Relatives of human rights victims urge end to attacks against human rights defenders

Women human rights defenders Nanette Castillo and Jimmylisa Badayos expressed support for human rights defenders of Karapatan and other rights groups, and called for an end to the attacks against human rights organizations. Castillo lost her son to Duterte’s drug war campaign and has since worked alongside Rise Up for Life and Rights, an organization which supports victims and families of the government’s brutal anti-narcotics drive. Jimmylisa Badayos, on the other hand, is the daughter of woman human rights defender Elisa Badayos. Elisa Badayos was the regional coordinator of Karapatan in the Visayas when she was killed in November 2017 by suspected members of a landlord’s private army, which doubles as a paramilitary group. Both Castillo and Badayos have worked with Karapatan on several campaigns. 

Jimmylisa Badayos, also a human rights worker of Karapatan, emphasized that human rights defenders are individuals and advocates who rise to the challenge of changing the system, and are often victims of human rights violations themselves. “Naa mi diri tungod sa inhustisya na nahitabo sa amo. Dili mi musugot na mahitabo kini sa uban. (We [human rights defenders] are here because of the injustices we have seen and experienced. We struggle so that others will not have to experience what we have suffered through),” she said. 

Nanette Castillo, whose son was killed in 2017, echoed the sentiment of Badayos, stating that organizations like Karapatan are akin to first-responders, and have been helping victims for years. “Ang katotohanan ay ang Karapatan ay takbuhan ng mga taong inaabuso at mga naging biktima ng karahasan ng gobyerno. Sila ay kabilang sa mga tumutugon sa panawagan ng mga inaapi at mga biktima ng paglapastangan sa karapatang pantao. (The truth is that Karapatan is a comforting presence to the people who have gone through violations perpetrated by the government. They are among those who respond to the needs and calls of the marginalized and the abused),” Castillo added. 

Badayos narrated that her entire family was subjected to various forms of human rights violations since 1990. “My father, Jimmy Badayos, was among the victims of enforced disappearances. This prompted my mother, Elisa Badayos, to become active in defending people’s rights, choosing to work alongside Karapatan and eventually became the organization’s regional coordinator in Visayas. My mother was killed in 2017, while heading a fact-finding mission in Negros Oriental, to expose the conditions and violations done against poor peasants. Prior to her killing, the government subjected my mother to a wide array of violations, including filing trumped-up murder charges against her. Even as the cases were dismissed, she continued to receive death threats,” she further said. 

“All she had until her last breath was her commitment to continue fighting. She crawled to escape the bullets directed towards her, but the perpetrators were determined to kill her. The fact-finding mission she led had a permit from the provincial government, and was done in coordination with the police. Yet, even after settling all the paperwork, even after asserting that fact-finding missions are a legitimate exercise of the people’s civil and political rights, they still continued to target her,” narrated Badayos in a statement.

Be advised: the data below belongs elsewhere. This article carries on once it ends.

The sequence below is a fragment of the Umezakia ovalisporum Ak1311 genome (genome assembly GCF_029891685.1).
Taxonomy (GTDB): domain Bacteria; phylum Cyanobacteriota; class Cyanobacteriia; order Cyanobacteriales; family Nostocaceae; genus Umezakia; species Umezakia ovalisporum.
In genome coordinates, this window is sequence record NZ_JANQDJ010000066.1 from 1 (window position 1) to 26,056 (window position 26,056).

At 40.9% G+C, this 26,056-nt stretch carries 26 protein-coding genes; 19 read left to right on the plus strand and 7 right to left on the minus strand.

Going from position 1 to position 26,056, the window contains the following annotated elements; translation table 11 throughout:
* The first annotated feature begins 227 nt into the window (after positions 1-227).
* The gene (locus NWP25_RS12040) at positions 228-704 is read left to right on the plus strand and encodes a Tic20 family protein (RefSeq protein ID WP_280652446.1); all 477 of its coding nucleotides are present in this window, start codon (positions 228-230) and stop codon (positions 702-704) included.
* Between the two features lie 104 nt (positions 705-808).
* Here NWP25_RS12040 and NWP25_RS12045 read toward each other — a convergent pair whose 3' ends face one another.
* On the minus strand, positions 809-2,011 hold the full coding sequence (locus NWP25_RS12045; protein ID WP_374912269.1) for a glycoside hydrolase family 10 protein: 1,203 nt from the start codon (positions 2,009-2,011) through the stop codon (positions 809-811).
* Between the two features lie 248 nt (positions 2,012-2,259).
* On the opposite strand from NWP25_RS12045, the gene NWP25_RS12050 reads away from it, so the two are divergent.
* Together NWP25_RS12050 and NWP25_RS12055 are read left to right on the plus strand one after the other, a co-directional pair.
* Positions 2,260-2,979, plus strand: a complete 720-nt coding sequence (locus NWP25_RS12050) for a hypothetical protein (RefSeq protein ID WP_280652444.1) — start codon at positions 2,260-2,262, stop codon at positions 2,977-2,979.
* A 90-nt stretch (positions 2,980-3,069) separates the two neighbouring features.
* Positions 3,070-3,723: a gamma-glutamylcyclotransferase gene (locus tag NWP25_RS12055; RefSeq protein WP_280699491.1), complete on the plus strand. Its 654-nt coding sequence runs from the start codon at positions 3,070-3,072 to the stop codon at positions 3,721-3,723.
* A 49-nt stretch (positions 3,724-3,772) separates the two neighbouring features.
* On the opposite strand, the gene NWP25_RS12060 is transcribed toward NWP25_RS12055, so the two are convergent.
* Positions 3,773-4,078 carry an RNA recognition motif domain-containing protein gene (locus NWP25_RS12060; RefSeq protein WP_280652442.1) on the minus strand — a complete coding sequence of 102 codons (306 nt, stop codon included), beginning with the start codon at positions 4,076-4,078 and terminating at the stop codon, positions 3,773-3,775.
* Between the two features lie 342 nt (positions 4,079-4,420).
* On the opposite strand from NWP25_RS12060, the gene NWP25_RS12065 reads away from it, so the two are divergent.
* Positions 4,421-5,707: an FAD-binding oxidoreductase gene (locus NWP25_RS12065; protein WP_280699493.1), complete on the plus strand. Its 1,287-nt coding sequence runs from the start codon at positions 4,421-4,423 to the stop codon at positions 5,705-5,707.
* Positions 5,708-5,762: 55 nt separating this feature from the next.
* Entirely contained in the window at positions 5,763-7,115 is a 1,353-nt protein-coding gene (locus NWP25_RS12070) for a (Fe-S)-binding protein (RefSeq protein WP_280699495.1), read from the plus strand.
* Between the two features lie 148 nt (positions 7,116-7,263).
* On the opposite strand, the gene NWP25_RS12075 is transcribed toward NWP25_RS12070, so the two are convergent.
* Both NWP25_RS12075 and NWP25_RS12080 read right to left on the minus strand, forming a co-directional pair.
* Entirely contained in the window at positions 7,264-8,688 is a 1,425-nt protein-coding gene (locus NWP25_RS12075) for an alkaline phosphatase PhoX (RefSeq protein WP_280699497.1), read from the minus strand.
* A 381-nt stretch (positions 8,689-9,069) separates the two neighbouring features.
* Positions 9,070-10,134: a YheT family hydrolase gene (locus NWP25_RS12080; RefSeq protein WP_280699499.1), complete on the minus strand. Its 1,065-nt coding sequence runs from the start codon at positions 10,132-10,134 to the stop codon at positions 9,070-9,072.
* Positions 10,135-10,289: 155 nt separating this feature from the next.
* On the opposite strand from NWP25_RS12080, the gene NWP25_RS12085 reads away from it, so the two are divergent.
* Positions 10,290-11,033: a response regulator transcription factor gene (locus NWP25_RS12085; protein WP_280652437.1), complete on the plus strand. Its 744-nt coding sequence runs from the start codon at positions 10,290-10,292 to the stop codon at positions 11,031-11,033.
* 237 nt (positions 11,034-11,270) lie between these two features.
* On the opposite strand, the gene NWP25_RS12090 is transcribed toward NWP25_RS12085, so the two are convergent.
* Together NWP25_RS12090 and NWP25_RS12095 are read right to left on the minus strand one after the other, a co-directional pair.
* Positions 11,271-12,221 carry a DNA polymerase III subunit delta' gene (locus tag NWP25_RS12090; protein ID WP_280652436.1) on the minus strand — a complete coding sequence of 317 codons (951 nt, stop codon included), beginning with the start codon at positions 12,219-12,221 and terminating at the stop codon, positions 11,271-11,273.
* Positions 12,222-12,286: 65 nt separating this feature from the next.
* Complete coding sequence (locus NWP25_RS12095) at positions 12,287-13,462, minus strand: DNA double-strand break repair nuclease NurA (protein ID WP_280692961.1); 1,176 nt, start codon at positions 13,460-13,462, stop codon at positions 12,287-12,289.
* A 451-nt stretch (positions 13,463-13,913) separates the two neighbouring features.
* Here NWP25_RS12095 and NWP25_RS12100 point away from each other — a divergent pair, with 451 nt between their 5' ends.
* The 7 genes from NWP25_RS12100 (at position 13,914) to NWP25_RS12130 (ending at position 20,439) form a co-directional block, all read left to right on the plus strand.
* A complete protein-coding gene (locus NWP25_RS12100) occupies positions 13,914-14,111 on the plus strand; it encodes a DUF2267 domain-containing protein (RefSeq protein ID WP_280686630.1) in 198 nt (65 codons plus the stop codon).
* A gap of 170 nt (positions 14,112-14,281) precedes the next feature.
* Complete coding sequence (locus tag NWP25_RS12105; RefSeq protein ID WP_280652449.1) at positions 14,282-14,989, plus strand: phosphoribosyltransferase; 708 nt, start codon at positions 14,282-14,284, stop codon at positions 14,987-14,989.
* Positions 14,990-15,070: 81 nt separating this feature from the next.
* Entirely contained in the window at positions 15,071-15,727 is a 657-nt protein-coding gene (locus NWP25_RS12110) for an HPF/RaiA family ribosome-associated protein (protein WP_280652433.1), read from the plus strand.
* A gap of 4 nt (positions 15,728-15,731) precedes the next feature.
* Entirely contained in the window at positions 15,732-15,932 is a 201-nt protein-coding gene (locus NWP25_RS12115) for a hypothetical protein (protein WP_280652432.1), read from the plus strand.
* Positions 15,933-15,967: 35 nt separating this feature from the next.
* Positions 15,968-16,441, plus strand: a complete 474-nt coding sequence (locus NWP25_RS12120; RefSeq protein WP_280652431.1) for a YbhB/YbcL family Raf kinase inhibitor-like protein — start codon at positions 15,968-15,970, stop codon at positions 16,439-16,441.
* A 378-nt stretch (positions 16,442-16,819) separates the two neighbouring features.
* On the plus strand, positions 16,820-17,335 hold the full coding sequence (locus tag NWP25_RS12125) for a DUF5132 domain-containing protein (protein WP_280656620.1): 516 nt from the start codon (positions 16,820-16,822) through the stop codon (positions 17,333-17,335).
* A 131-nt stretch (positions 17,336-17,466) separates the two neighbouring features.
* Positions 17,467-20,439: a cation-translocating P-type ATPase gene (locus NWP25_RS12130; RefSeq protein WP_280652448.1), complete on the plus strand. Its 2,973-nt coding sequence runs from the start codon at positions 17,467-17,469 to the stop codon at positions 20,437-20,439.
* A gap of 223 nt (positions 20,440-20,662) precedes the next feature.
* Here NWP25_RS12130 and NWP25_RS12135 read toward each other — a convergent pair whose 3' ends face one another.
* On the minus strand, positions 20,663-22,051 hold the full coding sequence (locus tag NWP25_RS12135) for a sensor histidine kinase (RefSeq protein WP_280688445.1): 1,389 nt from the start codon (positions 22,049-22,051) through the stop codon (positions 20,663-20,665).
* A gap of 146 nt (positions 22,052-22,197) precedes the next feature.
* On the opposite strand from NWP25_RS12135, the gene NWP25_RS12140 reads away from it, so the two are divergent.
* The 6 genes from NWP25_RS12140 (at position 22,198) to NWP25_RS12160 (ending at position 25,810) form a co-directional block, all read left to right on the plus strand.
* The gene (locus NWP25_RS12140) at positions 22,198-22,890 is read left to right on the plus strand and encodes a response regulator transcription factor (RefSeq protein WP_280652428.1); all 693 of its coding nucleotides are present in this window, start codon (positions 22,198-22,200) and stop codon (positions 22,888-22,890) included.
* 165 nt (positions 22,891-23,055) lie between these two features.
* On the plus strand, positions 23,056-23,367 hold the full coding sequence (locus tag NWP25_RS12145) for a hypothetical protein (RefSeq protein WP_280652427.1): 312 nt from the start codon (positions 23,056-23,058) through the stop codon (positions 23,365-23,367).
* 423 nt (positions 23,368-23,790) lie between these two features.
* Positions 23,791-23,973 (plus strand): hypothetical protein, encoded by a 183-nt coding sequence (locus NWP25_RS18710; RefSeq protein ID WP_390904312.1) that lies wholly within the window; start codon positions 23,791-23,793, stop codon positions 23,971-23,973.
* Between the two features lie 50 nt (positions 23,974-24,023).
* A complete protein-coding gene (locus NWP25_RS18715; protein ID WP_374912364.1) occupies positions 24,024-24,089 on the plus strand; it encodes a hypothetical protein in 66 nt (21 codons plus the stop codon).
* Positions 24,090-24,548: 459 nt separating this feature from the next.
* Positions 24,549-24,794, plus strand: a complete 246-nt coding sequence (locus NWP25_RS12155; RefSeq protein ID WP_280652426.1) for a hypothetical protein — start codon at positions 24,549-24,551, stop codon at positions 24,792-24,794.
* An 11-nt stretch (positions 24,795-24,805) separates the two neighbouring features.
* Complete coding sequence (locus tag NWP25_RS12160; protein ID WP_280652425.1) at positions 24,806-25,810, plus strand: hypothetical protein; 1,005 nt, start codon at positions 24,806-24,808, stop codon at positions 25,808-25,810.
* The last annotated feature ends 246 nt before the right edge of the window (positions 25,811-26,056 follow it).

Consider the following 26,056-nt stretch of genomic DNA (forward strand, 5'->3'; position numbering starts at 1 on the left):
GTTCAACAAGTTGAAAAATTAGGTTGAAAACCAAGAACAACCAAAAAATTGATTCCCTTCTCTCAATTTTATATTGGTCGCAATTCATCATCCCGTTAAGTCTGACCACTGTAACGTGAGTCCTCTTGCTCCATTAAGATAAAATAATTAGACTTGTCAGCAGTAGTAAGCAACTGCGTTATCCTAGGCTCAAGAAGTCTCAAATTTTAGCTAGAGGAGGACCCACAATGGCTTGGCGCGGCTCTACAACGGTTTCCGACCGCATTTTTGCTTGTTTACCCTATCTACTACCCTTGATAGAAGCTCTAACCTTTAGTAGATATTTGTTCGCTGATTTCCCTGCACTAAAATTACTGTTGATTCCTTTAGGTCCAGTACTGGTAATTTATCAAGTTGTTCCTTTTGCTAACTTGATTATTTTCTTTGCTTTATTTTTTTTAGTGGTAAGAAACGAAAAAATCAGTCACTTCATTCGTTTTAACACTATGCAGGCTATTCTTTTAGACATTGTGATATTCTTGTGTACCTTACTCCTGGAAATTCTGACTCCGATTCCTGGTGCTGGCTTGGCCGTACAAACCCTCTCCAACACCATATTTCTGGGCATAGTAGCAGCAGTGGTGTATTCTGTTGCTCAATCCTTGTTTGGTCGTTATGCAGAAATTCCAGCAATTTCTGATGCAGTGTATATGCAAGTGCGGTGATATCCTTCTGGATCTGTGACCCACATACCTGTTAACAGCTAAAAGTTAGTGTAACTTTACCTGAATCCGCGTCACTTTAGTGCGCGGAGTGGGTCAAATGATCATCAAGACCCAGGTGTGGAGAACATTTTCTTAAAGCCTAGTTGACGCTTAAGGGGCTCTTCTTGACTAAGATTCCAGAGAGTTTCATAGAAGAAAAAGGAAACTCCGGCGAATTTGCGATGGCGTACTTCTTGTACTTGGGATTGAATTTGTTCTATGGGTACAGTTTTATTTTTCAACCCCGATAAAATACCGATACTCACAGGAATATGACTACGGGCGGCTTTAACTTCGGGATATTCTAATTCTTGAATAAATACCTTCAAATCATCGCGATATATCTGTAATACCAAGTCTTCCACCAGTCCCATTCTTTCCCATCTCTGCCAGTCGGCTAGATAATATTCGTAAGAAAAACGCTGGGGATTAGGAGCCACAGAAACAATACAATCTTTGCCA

Castillo took the point further, strongly stating that the actions and policies of the government fit the description of what terrorism is. She also added that denying the realities on the ground adds to the gross injustice being done to the victims and their families. “Hindi ba ang gobyerno ang nasa likod ng malawakang pagpatay at pang-aabuso sa sarili nitong mga mamamayan? Ang aking anak ay mismong biktima ng berdugong estado ni Duterte. Ang kakapal ng mukha nilang sabihing walang patayang nagaganap. Sila ang dapat na bansagang terorista dahil ginagamit nila ang kanilang posisyon para abusuhin at patayin kaming mga mahihirap. Sila ay naka-uniporme at nakasuot ng magagarang damit, pero sa kaibuturan ay mga mamamatay-tao na walang pakialam sa batayang karapatan ng mga biktima nito. Nakakarimarim ang pagpapanggap at kasinungalingan ng gobyerno at mga tagapagtanggol nito. (Is it not the government who is behind the killings and abuses against its own citizens? My son was a victim of the Duterte government, and I consider them all thick-skinned for even denying the slaughter that continue to happen in our communities. They are the terrorists, using their position to abuse and kill the disadvantaged. They are in uniforms and dressed in formal wear, but their core is corrupt, evil, and without the slightest regard for human rights. The pretense and lies are truly disgusting and enraging to hear and watch),” she asserted. 

Badayos likewise reiterated that Karapatan and other human rights workers are not terrorists, but are dedicated individuals who seek to empower those around them to struggle, act, and fight for human rights and genuine social change. “My mother and human rights workers like her are not terrorists. I am here to continue the cause of my mother, withstanding the same repression and persecution that she withstood. We will not be silenced, even after all the red-tagging, threats, and imprisonment. If they kill us, many more will take our place. Who will defend the defenders? We are not afraid, for the people whom we stood alongside with, will likewise fight alongside us,” she concluded. 

Reference:   Karapatan Public Information Desk, 0918-9790